Protests, public debates and film screenings: this is the other side of the COP15 summit, where NGOs are mobilizing to raise awareness of the need to protect biodiversity and lobbying for a major deal to do just that.
To coordinate and amplify their voices, over a hundred organizations recently banded together to create the "COP15 Collective" ahead of the December 7-19 conference in Montreal.
"It's no longer just a question of environmentalists. Everyone is around the table, everyone wants to do something and it's super encouraging," the group's spokeswoman Anne-Celine Guyon told AFP, calling it a "historic" moment for Canada's Quebec province.
And they've vowed to be heard: inside the convention center where delegates are meeting, participating in the negotiation process, and marching in the streets.
Meetings that are open to all, humorous and artistic workshops, an immersive wall projection on the impacts of oil drilling on whales -- some sixty events are planned around the conference in Montreal.
The top event will arguably be a "great march for the living" planned in the city's downtown on December 10. Organizers expect thousands of participants, but acknowledge that it's far fewer than the half a million who came out to march with climate activist Greta Thunberg in September 2019.
- 'Political momentum' -
After the pandemic disrupted student gatherings over the past two years, COP15 will be "an important meeting to reconnect, to renew relationships", says 20-year-old Albert Lalonde, a project manager with the David Suzuki Foundation.
Due to exams though, students -- usually on the frontlines of climate protests -- may not be as present at COP15, Lalonde adds.
Despite the fact that no government leaders are planning to attend except Canadian Prime Minister Justin Trudeau, all are hoping the COP15 summit achieves "a political momentum similar to the Paris agreement" with the adoption of an "ambitious global framework," says Eddy Perez, another spokesperson for the collective.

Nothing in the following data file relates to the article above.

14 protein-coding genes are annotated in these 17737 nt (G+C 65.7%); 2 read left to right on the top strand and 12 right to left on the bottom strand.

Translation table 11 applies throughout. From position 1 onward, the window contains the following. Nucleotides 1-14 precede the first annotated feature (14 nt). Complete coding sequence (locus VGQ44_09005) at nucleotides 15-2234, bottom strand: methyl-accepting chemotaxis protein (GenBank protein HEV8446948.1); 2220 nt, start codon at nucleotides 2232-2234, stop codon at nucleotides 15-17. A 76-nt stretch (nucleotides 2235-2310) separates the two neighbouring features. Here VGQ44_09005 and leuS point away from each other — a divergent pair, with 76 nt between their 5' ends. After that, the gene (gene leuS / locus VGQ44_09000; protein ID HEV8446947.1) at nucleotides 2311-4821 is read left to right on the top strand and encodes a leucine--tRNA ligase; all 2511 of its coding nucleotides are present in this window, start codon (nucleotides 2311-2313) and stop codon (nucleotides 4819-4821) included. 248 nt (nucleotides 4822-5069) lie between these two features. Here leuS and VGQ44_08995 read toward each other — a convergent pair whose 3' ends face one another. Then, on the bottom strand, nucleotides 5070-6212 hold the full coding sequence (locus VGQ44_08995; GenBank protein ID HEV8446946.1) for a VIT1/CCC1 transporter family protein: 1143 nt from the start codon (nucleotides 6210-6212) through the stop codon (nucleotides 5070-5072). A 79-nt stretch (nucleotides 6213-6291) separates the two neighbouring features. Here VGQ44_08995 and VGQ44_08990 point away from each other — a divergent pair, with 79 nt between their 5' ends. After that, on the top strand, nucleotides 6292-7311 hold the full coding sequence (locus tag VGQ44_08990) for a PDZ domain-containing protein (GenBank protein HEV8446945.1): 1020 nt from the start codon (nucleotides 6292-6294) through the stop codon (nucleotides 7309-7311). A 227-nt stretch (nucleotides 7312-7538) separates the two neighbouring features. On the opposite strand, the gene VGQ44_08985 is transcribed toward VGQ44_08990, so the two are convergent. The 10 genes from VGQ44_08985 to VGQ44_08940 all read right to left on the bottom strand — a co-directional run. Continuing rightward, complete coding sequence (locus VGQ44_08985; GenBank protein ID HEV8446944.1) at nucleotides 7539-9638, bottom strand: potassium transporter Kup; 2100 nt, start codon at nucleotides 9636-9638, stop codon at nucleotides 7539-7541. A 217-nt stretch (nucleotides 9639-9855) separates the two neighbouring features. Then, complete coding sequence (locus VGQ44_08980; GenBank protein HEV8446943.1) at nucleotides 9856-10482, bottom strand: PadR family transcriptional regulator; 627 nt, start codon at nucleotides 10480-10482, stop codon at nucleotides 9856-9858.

A recent Greenpeace poll showed that, in Canada, eight out of ten people believe the government should lead by example by making strong commitments to protect nature.
"People are getting the message that this is important, that we are going through a crisis, that there are thousands of species that are in danger on our planet," believes Marie-Josee Beliveau of Greenpeace's Canadian branch.
Full of hope for this "crucial meeting," she said negotiators should know "a very mobilized civil society" is closely following the talks.
There is "a lot of interest, all of a sudden, for the issues of protecting biodiversity, probably as we have never felt," suggests Anne-Sophie Dore, an environmental lawyer and lecturer.
She adds that real educational work remains to be done, as "most people didn't even know that biodiversity COPs existed compared to climate COPs."
Canada's Indigenous population, as elsewhere, has claimed for a long time that more attention should be given to the living environment. According to UN climate experts, their traditional lands are home to 80 percent of the remaining biodiversity on Earth.
"During time immemorial, the caribou saved us," explains Jerome Bacon St-Onge, member of the Innu people in Canada's far north, evoking a "sacred species" for the Indigenous way of life, precious for its meat and its fur in particular.
"The fact that it is wasting away, it causes us very, very heavy damage in terms of cultural identity," he said, warning that "time is running out" to act.